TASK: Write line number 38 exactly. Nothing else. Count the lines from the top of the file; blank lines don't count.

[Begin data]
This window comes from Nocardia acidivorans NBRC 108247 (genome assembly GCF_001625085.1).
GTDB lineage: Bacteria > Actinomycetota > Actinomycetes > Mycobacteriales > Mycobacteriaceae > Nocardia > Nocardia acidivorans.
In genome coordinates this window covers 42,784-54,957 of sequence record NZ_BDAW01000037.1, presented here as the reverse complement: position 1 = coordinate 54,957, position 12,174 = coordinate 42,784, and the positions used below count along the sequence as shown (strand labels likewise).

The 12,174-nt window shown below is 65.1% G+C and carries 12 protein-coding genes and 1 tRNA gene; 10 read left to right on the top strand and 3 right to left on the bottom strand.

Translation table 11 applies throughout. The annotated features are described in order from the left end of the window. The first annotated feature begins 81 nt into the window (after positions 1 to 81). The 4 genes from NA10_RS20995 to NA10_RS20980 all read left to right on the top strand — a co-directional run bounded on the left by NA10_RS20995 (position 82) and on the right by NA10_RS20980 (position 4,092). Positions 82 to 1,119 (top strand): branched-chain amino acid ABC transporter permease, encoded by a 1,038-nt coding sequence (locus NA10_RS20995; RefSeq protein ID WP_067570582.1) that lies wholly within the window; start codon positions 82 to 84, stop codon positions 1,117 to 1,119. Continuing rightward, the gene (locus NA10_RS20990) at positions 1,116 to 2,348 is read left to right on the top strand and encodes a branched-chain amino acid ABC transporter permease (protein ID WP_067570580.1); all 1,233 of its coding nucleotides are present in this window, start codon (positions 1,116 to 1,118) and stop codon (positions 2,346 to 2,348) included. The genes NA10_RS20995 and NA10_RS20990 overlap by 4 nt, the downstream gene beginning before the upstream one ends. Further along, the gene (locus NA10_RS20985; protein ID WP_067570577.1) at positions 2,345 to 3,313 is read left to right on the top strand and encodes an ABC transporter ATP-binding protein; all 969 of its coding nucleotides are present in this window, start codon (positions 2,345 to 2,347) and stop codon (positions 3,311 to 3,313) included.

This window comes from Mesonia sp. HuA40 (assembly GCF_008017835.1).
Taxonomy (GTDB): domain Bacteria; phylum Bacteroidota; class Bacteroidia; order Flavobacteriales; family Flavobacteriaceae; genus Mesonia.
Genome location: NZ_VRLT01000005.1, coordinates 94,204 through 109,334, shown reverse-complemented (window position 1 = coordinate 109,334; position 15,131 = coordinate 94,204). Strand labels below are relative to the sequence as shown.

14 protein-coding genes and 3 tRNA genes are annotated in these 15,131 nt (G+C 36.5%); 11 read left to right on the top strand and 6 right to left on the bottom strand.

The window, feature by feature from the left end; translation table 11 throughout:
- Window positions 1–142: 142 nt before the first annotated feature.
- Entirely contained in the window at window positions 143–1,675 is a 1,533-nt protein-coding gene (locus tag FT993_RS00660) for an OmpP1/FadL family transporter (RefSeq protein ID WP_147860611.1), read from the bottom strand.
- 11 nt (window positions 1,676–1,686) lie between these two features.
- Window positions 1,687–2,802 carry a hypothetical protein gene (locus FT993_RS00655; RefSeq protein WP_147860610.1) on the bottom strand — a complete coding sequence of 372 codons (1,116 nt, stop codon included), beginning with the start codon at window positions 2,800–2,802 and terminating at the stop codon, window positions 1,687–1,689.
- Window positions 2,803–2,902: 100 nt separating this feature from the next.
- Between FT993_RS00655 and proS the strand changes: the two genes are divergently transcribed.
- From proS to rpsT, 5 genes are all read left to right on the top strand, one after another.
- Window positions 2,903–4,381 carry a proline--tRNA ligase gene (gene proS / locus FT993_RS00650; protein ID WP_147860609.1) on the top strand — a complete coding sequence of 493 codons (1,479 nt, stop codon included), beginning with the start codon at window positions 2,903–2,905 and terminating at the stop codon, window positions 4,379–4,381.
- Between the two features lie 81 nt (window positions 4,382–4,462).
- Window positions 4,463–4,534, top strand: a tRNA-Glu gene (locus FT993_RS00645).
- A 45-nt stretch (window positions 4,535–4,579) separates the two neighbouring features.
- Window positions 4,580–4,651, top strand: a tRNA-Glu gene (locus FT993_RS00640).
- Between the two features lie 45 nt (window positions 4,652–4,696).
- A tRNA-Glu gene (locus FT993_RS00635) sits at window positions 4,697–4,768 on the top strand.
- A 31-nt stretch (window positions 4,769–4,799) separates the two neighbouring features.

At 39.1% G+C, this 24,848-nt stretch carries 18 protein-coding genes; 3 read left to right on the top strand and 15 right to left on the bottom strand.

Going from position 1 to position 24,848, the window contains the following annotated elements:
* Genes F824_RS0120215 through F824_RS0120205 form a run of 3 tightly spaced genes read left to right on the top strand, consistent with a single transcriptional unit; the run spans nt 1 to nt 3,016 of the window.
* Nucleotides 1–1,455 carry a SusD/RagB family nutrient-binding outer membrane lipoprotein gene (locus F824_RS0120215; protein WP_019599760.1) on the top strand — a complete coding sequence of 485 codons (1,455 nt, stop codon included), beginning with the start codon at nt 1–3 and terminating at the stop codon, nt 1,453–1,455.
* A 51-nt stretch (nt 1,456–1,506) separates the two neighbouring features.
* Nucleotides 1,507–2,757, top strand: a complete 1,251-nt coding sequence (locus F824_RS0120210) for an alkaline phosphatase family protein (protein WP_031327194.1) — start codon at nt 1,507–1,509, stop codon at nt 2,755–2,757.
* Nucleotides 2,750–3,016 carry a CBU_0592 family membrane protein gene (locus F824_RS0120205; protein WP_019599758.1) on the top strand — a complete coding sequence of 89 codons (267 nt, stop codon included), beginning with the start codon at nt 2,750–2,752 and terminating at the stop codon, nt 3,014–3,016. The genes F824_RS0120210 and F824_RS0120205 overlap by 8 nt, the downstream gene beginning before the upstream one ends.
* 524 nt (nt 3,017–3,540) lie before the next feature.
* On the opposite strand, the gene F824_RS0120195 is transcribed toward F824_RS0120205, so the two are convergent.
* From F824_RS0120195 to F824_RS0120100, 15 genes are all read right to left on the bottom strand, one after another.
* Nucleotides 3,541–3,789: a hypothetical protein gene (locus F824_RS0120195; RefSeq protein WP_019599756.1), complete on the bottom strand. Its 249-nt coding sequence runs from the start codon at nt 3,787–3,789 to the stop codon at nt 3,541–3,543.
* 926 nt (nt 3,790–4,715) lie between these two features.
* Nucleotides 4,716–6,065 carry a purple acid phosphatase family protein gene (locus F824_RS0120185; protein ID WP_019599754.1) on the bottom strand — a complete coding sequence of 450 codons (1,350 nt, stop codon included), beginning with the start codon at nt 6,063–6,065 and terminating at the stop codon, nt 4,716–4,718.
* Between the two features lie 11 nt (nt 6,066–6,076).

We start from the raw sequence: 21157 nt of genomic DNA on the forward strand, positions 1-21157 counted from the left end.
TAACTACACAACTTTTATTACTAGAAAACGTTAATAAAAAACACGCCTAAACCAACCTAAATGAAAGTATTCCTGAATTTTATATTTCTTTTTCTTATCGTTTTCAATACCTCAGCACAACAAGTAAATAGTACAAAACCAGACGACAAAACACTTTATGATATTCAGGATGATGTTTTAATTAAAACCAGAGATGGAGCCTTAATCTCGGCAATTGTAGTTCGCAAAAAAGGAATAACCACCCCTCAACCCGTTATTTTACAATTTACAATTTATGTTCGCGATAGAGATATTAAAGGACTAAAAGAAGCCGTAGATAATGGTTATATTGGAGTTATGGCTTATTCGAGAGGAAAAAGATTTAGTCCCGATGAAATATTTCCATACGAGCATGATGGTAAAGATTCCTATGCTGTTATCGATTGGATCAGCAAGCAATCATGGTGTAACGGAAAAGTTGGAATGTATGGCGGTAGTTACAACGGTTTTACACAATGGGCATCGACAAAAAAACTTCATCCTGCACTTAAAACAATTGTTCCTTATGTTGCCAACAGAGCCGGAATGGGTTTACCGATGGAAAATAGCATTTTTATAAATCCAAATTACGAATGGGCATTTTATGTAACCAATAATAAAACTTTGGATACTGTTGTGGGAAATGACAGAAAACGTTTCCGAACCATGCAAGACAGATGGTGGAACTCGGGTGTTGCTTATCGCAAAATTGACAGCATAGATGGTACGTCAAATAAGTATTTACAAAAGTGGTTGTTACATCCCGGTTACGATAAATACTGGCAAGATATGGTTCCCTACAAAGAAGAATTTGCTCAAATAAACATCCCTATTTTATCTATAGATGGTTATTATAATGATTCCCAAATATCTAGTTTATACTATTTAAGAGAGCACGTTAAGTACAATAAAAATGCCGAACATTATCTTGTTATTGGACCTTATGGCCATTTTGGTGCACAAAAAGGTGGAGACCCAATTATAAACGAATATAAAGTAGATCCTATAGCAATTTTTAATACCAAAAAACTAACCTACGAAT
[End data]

* Nucleotides 4,716–6,065 carry a purple acid phosphatase family protein gene (locus F824_RS0120185; protein ID WP_019599754.1) on the bottom strand — a complete coding sequence of 450 codons (1,350 nt, stop codon included), beginning with the start codon at nt 6,063–6,065 and terminating at the stop codon, nt 4,716–4,718.